Get 20M+ Full-Text Papers For Less Than $1.50/day. Start a 14-Day Trial for You or Your Team.

Learn More →

Citizenship, Belonging and Attachment in the ‘War on Terror’

Citizenship, Belonging and Attachment in the ‘War on Terror’ The ‘war on terror’ has had an enormous impact on citizens’ legal rights and legal status. Using data from interviews with British Pakistani Kashmiri Muslims, this paper explores how the change to citizens’ legal rights and legal status in the ‘war on terror’, the legal dimension of citizenship, has impacted the psychological dimension of citizenship. Through denoting legal rights, equality and status the study revealed the powerful role of the state and the police in shaping citizens’ perceptions of the legal dimension of citizenship. The paper explores how changes to participants’ perceptions of their legal status and legal rights are instrumental in shaping the psychological dimension of citizenship—participants’ sense of loyalty, belonging and attachment to their British identity and their Islamic identity. http://www.deepdyve.com/assets/images/DeepDyve-Logo-lg.png Critical Criminology Springer Journals

Citizenship, Belonging and Attachment in the ‘War on Terror’

Critical Criminology , Volume 24 (1) – May 28, 2015

Loading next page...
 
/lp/springer-journals/citizenship-belonging-and-attachment-in-the-war-on-terror-smKx4mdgJq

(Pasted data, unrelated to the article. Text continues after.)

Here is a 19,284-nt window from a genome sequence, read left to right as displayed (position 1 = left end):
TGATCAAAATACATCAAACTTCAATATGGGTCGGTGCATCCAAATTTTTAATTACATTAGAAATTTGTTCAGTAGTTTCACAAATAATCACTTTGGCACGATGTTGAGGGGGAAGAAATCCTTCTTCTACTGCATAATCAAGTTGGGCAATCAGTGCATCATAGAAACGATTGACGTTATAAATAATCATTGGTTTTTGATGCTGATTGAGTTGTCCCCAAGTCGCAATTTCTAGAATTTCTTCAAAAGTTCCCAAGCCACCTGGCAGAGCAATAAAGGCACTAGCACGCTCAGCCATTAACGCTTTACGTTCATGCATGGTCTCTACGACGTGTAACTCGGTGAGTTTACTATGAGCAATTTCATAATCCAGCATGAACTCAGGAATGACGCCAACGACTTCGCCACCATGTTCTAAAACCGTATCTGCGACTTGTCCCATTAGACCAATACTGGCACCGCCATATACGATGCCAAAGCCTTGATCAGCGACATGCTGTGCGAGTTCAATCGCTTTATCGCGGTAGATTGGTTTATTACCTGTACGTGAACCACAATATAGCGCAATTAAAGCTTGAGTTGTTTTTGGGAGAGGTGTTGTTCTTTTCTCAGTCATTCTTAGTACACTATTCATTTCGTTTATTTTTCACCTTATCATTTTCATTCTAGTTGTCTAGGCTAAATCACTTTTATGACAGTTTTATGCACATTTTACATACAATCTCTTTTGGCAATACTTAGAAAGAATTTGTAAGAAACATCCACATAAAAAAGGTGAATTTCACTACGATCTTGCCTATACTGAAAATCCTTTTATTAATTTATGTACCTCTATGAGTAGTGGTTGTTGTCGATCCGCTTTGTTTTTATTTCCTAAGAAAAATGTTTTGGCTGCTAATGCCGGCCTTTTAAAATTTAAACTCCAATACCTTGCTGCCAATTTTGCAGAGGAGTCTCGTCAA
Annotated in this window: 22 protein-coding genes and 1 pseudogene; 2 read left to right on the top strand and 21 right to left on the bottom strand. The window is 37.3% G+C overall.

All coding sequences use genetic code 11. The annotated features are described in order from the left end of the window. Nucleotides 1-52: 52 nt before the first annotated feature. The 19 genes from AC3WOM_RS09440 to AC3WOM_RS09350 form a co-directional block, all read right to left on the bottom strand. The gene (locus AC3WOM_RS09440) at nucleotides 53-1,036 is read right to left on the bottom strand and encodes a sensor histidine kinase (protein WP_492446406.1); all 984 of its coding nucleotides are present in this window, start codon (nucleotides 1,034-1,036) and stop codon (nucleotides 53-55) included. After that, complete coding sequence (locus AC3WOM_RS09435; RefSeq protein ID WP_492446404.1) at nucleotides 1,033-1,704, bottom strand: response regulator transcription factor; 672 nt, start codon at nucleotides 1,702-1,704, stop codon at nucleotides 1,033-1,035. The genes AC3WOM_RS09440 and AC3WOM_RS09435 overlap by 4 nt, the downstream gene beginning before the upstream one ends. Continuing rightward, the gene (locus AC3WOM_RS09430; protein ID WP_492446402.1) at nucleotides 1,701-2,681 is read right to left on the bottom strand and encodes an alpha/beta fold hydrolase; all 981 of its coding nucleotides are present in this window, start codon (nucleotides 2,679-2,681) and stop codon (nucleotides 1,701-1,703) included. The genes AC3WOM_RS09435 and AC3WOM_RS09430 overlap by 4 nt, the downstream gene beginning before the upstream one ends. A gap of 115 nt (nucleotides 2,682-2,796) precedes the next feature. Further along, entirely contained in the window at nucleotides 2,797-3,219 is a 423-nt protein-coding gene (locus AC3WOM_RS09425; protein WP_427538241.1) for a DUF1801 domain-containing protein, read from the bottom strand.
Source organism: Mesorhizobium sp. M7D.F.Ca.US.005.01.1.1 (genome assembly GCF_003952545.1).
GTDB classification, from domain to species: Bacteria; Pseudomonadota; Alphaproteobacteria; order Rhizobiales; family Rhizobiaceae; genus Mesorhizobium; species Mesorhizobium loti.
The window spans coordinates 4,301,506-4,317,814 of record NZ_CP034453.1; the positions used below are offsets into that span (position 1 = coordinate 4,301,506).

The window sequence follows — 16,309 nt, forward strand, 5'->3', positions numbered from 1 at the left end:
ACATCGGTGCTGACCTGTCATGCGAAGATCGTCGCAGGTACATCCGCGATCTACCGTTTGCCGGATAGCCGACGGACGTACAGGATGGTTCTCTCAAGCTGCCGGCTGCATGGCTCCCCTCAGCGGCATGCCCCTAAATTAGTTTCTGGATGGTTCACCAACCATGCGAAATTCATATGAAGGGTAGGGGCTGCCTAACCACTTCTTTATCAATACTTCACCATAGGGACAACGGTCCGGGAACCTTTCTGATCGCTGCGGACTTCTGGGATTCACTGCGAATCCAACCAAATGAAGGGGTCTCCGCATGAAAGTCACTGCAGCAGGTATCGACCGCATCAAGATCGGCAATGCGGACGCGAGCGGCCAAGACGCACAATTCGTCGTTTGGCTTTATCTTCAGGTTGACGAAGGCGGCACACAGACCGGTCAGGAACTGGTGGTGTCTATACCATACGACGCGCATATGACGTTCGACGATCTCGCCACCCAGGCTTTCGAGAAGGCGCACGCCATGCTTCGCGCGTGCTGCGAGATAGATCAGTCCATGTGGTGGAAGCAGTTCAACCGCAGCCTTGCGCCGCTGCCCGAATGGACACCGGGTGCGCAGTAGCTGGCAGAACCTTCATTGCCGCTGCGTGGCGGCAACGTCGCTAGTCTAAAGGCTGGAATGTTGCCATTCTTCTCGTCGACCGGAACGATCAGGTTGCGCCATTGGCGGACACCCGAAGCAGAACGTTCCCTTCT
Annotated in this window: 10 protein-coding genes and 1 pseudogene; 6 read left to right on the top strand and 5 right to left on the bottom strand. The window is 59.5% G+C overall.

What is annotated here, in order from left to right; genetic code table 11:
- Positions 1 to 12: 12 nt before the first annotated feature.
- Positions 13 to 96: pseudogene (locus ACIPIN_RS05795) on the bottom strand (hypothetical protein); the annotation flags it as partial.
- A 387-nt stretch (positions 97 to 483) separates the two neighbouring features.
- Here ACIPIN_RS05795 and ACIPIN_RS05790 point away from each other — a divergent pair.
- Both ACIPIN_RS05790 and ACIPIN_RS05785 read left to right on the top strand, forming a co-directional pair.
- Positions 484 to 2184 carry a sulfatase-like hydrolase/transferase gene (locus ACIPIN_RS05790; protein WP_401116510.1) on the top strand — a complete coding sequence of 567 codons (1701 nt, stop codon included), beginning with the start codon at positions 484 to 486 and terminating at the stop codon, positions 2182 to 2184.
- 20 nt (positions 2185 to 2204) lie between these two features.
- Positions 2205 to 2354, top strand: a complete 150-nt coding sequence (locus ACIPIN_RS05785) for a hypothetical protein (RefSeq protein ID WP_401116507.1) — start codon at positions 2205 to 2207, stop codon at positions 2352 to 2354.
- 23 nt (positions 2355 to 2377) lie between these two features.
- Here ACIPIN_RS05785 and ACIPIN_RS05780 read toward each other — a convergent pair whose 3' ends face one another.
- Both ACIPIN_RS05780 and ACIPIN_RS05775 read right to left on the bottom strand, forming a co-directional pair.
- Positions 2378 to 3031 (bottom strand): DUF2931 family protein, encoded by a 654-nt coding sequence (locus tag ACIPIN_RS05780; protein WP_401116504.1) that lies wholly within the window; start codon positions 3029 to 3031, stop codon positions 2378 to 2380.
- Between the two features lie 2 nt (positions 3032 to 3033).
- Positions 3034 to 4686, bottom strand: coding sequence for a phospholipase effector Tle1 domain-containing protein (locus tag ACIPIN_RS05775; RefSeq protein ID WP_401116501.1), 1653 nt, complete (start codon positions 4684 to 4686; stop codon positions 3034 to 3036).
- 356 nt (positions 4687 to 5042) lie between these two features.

References (59)

Publisher
Springer Journals
Copyright
Copyright © 2015 by Springer Science+Business Media Dordrecht
Subject
Social Sciences; Criminology & Criminal Justice
ISSN
1205-8629
eISSN
1572-9877
DOI
10.1007/s10612-015-9279-2
Publisher site
See Article on Publisher Site

Abstract

The ‘war on terror’ has had an enormous impact on citizens’ legal rights and legal status. Using data from interviews with British Pakistani Kashmiri Muslims, this paper explores how the change to citizens’ legal rights and legal status in the ‘war on terror’, the legal dimension of citizenship, has impacted the psychological dimension of citizenship. Through denoting legal rights, equality and status the study revealed the powerful role of the state and the police in shaping citizens’ perceptions of the legal dimension of citizenship. The paper explores how changes to participants’ perceptions of their legal status and legal rights are instrumental in shaping the psychological dimension of citizenship—participants’ sense of loyalty, belonging and attachment to their British identity and their Islamic identity.

Journal

Critical CriminologySpringer Journals

Published: May 28, 2015

There are no references for this article.